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Rating Corner | Incident Reporting is Crucial!
The Rating Corner | June 2019

Rating Corner | Incident Reporting is Crucial!

By Ron Bell

The USPA incident reporting system has been due for a significant overhaul for some time now, and it is getting one. USPA members reported 4,277 reserve rides and 2,147 injuries that required medical care in 2018, but USPA received only 29 incident reports. Sit back for a moment and imagine the lessons lost to the skydiving community when all it would have taken is for each of those jumpers to have spent 10 minutes filling out a short report.

Author: Ron Bell
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Rating Corner | What is Designated AFF Evaluator? A True-or-False Quiz
The Rating Corner | May 2019

Rating Corner | What is Designated AFF Evaluator? A True-or-False Quiz

There are plenty of misconceptions about designated evaluators, those jumpers who assist AFF instructor examiners by performing currency and course evaluation jumps. Quiz yourself to see how your understanding stacks up to reality.

Author: Jen Sharp
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Rating Corner | Recent Changes
The Rating Corner | April 2019

Rating Corner | Recent Changes

By Ron Bell

Several changes that came out of the February 1-3 USPA Board meeting in Dallas, Texas, affect USPA rating holders.

Author: Ron Bell
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Rating Corner | Who Does What?
The Rating Corner | March 2019

Rating Corner | Who Does What?

By Jen Sharp

How do the best competitors in our sport reach success? Teamwork: individuals combining efforts to achieve a common purpose. Teamwork works best when each member understands their part in the whole. So, in the case of skydiving instruction, who does what?

Author: Jen Sharp
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Rating Corner | Steps for Promoting Safety
The Rating Corner | February 2019

Rating Corner | Steps for Promoting Safety

By Ron Bell

In the real world of skydiving, people who are coaches, instructors and role models have their own personal experiences, training backgrounds and motivations. Achieving common safety objectives and targets instead of operating as a group of individuals without a common purpose requires an interactive process. Using a Plan–Do–Check–Act process can provide the structure and commonality needed to get everyone on the same page and working together. Like a circle that has no end, the PDCA cycle requires repetition for continuous improvement. When using PDCA for safety initiatives, you, the instructional rating holder, have a crucial part to play.

Author: Ron Bell
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Rating Corner | Currency Jumps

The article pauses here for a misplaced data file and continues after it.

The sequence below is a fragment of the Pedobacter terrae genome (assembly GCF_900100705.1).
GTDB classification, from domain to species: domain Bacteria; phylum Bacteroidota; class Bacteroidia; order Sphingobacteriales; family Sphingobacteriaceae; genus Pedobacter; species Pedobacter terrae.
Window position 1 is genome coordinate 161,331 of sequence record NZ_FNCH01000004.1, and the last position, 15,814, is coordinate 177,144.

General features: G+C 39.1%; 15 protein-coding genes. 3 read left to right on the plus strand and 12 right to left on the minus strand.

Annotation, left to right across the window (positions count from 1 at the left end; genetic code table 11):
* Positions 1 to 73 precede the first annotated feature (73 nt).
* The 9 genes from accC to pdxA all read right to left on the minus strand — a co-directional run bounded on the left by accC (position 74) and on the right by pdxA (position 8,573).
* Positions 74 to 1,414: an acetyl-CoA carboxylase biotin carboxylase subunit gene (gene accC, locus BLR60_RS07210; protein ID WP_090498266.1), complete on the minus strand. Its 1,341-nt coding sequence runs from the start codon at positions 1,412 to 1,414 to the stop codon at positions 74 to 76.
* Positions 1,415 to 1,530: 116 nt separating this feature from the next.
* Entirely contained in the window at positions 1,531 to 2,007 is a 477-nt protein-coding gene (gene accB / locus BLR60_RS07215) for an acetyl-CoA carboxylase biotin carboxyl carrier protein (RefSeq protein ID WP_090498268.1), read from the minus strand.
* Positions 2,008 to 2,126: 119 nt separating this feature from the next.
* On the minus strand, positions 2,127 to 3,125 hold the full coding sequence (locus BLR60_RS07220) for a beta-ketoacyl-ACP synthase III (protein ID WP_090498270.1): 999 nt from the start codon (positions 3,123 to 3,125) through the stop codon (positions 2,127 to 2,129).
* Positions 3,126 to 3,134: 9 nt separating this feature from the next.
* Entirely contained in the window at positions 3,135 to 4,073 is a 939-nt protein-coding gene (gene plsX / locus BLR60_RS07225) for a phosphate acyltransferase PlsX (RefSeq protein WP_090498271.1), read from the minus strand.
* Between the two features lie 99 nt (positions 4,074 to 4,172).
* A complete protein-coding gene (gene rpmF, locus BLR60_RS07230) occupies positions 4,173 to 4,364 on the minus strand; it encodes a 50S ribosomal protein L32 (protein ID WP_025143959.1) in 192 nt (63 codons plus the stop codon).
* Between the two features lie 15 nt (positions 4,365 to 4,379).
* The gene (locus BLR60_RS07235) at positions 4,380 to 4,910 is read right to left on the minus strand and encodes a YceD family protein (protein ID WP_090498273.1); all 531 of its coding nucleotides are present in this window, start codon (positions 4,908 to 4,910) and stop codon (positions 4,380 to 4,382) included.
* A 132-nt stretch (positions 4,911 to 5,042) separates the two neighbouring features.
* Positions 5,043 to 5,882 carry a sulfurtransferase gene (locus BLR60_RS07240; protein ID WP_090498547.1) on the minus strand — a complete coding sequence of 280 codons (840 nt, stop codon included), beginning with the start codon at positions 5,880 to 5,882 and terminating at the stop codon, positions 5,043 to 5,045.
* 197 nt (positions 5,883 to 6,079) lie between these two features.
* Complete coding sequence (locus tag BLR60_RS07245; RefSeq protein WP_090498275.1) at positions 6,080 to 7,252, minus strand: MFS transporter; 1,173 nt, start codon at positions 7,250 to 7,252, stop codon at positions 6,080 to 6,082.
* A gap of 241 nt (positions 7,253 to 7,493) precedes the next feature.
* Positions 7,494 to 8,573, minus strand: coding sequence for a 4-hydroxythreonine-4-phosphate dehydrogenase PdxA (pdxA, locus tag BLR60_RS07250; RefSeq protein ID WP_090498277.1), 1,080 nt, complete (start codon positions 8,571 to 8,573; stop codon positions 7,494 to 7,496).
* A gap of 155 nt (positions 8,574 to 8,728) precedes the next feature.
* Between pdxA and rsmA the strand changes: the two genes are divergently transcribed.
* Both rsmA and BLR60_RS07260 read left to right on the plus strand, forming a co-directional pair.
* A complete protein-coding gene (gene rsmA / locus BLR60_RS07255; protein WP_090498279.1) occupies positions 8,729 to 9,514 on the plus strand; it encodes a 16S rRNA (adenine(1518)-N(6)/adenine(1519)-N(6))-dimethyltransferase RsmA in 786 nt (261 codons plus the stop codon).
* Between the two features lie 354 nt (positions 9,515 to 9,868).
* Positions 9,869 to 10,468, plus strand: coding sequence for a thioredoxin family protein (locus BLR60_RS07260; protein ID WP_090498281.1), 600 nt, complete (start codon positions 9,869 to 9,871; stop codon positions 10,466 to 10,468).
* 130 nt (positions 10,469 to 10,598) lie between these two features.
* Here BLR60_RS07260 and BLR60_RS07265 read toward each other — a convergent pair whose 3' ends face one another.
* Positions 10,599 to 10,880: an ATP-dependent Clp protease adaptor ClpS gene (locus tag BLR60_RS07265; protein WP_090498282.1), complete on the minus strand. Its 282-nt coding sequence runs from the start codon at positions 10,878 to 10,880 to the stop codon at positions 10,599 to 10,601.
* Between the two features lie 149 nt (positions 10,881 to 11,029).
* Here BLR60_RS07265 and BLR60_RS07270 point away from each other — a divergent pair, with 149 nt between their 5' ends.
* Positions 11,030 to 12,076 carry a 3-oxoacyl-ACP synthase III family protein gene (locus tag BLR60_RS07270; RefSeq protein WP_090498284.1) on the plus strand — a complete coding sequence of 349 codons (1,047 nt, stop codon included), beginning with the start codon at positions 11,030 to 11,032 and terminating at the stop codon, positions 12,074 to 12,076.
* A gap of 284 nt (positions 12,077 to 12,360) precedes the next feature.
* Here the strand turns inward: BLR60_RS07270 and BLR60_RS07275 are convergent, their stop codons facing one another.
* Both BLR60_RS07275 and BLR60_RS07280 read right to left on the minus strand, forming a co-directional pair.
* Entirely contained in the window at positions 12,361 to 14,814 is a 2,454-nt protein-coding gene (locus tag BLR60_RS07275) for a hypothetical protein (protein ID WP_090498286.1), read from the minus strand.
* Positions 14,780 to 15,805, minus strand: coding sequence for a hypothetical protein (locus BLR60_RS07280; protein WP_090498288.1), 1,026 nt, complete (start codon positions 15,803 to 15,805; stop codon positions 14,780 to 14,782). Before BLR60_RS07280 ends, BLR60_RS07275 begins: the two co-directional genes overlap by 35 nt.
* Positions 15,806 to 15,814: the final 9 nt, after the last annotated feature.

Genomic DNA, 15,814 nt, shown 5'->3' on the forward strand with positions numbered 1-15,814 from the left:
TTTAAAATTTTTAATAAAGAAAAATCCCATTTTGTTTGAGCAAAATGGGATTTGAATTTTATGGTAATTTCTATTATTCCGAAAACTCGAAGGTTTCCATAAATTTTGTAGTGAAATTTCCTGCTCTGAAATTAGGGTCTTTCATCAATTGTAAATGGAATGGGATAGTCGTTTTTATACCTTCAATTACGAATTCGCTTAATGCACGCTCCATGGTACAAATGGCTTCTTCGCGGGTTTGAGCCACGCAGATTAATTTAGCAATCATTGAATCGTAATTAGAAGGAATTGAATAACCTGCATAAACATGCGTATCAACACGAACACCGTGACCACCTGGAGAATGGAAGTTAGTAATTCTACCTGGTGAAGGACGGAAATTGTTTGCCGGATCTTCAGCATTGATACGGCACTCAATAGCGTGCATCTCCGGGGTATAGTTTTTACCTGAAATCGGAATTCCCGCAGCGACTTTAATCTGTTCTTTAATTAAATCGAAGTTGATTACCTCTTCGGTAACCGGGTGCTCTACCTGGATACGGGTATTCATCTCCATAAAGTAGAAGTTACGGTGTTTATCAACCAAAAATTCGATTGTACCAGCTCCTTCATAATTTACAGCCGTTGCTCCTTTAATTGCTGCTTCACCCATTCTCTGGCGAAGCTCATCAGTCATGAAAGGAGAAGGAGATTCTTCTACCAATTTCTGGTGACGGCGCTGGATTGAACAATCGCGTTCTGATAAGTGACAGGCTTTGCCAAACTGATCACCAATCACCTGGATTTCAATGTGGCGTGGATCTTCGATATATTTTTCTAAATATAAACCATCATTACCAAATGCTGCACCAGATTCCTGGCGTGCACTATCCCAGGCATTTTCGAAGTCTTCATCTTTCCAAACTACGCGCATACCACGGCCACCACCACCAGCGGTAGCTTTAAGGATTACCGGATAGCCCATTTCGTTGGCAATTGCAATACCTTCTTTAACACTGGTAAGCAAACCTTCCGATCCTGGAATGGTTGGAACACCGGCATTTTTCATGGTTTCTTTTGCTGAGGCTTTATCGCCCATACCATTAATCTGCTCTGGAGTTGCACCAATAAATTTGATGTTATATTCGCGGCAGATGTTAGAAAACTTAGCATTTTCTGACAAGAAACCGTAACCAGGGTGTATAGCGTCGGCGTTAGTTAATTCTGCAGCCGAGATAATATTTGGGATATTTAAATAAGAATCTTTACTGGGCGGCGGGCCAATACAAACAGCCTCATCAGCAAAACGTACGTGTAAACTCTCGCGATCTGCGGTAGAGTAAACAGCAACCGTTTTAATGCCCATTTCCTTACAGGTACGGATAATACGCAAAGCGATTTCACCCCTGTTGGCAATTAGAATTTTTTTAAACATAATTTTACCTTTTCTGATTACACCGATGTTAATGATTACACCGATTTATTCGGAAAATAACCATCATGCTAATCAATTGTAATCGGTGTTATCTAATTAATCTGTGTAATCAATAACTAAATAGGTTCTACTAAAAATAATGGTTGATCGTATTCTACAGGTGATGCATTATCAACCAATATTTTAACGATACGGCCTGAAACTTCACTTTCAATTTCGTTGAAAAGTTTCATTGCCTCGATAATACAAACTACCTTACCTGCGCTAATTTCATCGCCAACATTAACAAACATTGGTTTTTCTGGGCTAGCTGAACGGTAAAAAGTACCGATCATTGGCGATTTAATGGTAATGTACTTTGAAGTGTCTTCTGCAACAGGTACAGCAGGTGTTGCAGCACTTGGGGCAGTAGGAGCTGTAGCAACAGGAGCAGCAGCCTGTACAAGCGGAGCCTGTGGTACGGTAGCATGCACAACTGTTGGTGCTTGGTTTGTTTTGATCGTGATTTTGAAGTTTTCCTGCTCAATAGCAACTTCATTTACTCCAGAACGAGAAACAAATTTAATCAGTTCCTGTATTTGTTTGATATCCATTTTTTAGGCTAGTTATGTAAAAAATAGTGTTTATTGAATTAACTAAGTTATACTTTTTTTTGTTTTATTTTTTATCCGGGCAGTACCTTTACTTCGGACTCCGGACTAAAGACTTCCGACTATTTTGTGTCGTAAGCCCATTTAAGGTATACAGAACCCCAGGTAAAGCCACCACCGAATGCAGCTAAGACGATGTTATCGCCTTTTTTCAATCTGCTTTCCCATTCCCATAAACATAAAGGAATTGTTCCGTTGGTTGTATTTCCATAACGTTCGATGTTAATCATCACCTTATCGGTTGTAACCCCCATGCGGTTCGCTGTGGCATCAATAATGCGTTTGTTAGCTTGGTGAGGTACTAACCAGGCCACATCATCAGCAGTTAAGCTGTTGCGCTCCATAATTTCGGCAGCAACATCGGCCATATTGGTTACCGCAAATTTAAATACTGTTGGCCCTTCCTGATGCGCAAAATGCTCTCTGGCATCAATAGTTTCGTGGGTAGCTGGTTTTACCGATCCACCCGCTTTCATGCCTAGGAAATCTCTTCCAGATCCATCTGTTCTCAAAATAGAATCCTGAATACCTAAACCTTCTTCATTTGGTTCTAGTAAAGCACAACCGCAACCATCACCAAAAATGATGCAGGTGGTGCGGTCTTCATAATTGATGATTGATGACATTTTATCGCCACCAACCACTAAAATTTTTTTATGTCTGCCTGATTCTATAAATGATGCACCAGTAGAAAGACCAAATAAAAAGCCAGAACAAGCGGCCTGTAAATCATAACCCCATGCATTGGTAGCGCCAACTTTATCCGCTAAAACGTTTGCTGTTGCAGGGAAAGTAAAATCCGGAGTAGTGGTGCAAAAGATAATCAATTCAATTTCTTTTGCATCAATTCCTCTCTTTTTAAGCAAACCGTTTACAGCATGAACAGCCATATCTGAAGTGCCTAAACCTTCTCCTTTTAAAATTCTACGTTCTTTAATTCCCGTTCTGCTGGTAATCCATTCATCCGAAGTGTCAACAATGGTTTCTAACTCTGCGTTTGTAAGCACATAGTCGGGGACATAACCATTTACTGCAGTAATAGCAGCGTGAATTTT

The Rating Corner | January 2019

Rating Corner | Currency Jumps

By Jim Crouch

Real life often gets in the way of skydiving, and jumpers may find themselves away from the sport for 61 days, 30 years or something in between. One of the regular tasks of USPA Coaches and Instructors is to help these jumpers knock off the rust and get back in the air. Every jumper’s situation will be different, so it requires the instructional staff to create a training plan unique to each individual.

Author: Jim Crouch
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Rating Corner | Improving Your Speech Habits
The Rating Corner | December 2018

Rating Corner | Improving Your Speech Habits

by Jen Sharp

One of the simplest ways to become a stronger instructor and a better leader is to change ineffective speech patterns. Three common habits can cause a noticeable lack of clarity. Once coaches and instructors correct these habits, they instantly add power and confidence to their lessons.

Author: Jen Sharp
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Article rating: 4.0
Rating Corner | Using the ISP
The Rating Corner | November 2018

Rating Corner | Using the ISP

by Jim Crouch

Section 4 of the Skydiver’s Information Manual contains the Integrated Student Program, now in its 18th year as the progression that USPA recommends for students working toward the A license. It is a very detailed program, which can make it look intimidating to the casual observer, but it’s actually easy to implement and use. The program makes it simple to track exactly what students have completed and what they still need to accomplish as they work through each of the tasks required for the USPA A license.

Author: Jim Crouch
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Rating Corner | Wind-Tunnel Training And The First Skydive
The Rating Corner | October 2018

Rating Corner | Wind-Tunnel Training And The First Skydive

by Jim Crouch

At the July 13-15 USPA Board meeting in Milwaukee, the board passed a motion to change the Basic Safety Requirements regarding accelerated freefall student training. The new language spells out the minimum requirements for students who train in wind tunnels before they make their first jumps with only one AFF instructor.

Author: Deborah
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Article rating: 5.0
The Rating Corner | September 2018

Rating Corner | Examiner Standardization Meetings

by Jim Crouch

In 2017, USPA conducted five standardization meetings for all current AFF instructor examiners and tandem instructor examiners, as well as those pursuing an examiner rating or attending purely for educational purposes. This was USPA’s first attempt at hosting the AFF and tandem meetings in one location and condensing the length of each discipline’s meeting to one day instead of two. The meetings went well, but the shorter meetings meant leaving out a lot of valuable information and discussion.

Author: Jim Crouch
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The Rating Corner | August 2018

Rating Corner | Guiding New Graduates

By Jim Crouch

Have you ever spent months working with a student, ensuring that you covered each category and transferred the necessary knowledge and skills, then proudly stamped the A-license card and watched in disbelief as he ran off to sign up for a 10-way speedstar competition with a freshly mounted GoPro on his helmet?